Marquette Wire

Milwaukee housing sales continue to boom, despite high foreclosure rates

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The metro Milwaukee housing market continued to improve in March, with housing sales increasing by 26.5 percent.

This is the ninth consecutive month that housing sales increased by double-digit percentages. Milwaukee County showed the smallest recovery, reporting a 17.1 percent increase in home sales.

First quarter 2012 housing sales in four of Wisconsin’s major counties – Washington, Waukesha, Ozaukee and Milwaukee – increased 22.9 percent over the first quarter of 2011.

Beginning in 2009, the Obama administration implemented a first-time homebuyers tax deduction, which either lowered first-time homebuyers’ tax bills or increased their refunds.

According to David Clark, a Marquette professor of economics, first-time homebuyers rushed to buy houses in the early months of 2010. By July 2010, the tax credit was eliminated, resulting in fewer homes being sold.

The result was a skewed housing market report, Clark said.

“In 2011, there were no programs for homebuyers, so we didn’t see such a large influx of houses being bought,” Clark said.

The recovering housing market gives hope of a stronger Wisconsin economy.

“In July 2010, there were over 72,000 unsold homes in Wisconsin, and now, the number has dropped to about 52,000,” Clark said. “Wisconsin’s economy is on a slow road to recovery.”

Wisconsin has also surpassed national percentages in housing sales and decreasing unemployment rates.

Wisconsin’s recession is also less severe than other states’, Clark said.

“Wisconsin’s housing market did not overheat like other states’ did,” Clark said. “People in places like California and Nevada have a lot of their wealth tied up in their homes, so when the bubble burst, it had a severe effect.”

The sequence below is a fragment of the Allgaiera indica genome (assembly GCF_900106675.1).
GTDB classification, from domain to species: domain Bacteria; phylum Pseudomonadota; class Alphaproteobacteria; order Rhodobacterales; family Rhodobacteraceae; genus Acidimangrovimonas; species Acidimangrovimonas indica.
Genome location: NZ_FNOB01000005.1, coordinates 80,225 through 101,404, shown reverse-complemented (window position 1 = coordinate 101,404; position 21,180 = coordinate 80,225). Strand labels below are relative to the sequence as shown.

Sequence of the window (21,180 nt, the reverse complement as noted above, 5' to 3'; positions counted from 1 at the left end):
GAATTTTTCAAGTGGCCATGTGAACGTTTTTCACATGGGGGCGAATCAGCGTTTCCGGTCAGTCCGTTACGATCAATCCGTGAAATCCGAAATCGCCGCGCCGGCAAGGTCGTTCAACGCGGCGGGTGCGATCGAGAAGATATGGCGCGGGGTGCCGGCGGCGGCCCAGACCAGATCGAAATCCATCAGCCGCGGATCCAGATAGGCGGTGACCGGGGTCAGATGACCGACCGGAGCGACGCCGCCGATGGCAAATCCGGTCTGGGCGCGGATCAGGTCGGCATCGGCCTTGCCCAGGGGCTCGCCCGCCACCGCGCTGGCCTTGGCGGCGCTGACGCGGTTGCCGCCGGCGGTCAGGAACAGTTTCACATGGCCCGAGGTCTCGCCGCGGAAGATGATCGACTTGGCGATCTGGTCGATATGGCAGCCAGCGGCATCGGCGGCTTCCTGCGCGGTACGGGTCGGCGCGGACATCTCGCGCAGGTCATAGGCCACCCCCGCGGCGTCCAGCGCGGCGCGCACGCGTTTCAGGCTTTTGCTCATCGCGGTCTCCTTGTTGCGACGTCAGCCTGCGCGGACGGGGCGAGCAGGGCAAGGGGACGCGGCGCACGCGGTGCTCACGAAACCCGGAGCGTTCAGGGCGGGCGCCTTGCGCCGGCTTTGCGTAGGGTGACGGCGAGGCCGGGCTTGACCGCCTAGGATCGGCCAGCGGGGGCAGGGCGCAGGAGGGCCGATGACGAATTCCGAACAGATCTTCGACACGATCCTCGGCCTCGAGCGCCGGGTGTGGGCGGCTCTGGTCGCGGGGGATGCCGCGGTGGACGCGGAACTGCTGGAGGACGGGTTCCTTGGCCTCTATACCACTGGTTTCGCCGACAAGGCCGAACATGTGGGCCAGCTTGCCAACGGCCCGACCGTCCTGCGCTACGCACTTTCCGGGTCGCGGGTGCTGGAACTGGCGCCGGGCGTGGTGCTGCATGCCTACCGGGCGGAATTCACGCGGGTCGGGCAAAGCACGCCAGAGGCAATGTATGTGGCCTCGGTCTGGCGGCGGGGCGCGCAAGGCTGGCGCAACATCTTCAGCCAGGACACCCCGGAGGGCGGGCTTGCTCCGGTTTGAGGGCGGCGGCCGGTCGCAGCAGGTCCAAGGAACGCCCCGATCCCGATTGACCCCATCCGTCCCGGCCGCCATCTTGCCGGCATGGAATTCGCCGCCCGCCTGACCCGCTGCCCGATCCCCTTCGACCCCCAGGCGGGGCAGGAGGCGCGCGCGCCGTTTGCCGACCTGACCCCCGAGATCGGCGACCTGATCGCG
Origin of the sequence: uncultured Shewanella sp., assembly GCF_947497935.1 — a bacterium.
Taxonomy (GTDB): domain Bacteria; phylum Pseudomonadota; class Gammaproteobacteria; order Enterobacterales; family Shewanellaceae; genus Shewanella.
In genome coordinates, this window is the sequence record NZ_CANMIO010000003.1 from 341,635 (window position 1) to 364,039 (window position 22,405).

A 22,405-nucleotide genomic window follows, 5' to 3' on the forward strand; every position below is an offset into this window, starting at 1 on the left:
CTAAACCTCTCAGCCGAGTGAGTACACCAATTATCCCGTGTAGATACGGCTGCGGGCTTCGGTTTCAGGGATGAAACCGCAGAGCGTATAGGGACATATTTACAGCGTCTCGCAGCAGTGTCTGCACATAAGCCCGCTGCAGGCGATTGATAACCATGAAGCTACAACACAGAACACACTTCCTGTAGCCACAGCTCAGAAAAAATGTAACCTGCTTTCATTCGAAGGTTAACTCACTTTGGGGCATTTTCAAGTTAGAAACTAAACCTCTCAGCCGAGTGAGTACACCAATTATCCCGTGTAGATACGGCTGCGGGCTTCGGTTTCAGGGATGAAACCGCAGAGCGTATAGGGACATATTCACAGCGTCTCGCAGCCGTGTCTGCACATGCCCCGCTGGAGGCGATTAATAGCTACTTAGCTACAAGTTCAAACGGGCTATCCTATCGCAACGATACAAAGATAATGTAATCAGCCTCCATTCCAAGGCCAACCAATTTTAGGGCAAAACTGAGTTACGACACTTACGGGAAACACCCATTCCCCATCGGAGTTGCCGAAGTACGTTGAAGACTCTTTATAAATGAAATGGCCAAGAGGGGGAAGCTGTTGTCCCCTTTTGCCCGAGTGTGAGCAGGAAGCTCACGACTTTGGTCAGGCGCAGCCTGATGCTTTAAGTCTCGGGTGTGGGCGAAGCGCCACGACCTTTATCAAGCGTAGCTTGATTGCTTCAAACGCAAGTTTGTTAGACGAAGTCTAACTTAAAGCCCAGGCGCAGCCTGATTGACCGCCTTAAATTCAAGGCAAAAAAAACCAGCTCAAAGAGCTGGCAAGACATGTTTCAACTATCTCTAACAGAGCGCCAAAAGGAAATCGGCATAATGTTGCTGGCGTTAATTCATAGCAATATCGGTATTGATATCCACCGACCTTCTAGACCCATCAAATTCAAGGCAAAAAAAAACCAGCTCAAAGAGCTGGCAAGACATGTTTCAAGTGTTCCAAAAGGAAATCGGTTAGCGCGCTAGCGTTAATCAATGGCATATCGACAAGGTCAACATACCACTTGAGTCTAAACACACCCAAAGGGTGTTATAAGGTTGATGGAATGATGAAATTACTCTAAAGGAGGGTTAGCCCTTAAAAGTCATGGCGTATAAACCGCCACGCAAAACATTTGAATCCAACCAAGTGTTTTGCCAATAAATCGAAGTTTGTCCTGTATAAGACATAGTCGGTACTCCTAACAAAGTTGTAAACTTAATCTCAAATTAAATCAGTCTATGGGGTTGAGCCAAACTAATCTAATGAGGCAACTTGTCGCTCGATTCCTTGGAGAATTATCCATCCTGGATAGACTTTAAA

However, increasing housing sales have been met with increasing foreclosures.

Foreclosure activity in Wisconsin increased by 8.1 percent in the first quarter of 2012, while it fell nationally.

“Those people losing their homes are the ones who bought between 2005 and 2008,” said Mike Ruzicka, president of the Greater Milwaukee Association of Realtors.

RealtyTrac, an online marketplace for foreclosure properties, identifies foreclosure as those properties that are in default on bank loans, scheduled for auction or repossessed by banks.

“At this point in the recession, we’re seeing people who are suffering from normal recession foreclosures due to job layoffs and other factors,” Ruzicka said.

According to Ruzicka, increasing foreclosure rates, parallel to increasing housing sales, are a common feature of Wisconsin’s current economic situation.

Housing sales in suburban areas show more progress than in urban areas.

“These houses, which were already in poor neighborhoods, are getting worse because banks are taking forever to finish the foreclosure process, making it harder to sell, due to vandalism and degradation over time,” Ruzicka said.

According to RealtyTrac spokesman Daren Blomquist, Wisconsin is one of 10 states in the nation with the highest foreclosure rates.

However, Ruzicka remains optimistic about Wisconsin’s future.

“Even though we’re seeing foreclosures, we’re also seeing sales,” Ruzicka said. “It encourages us when we see this happening.”

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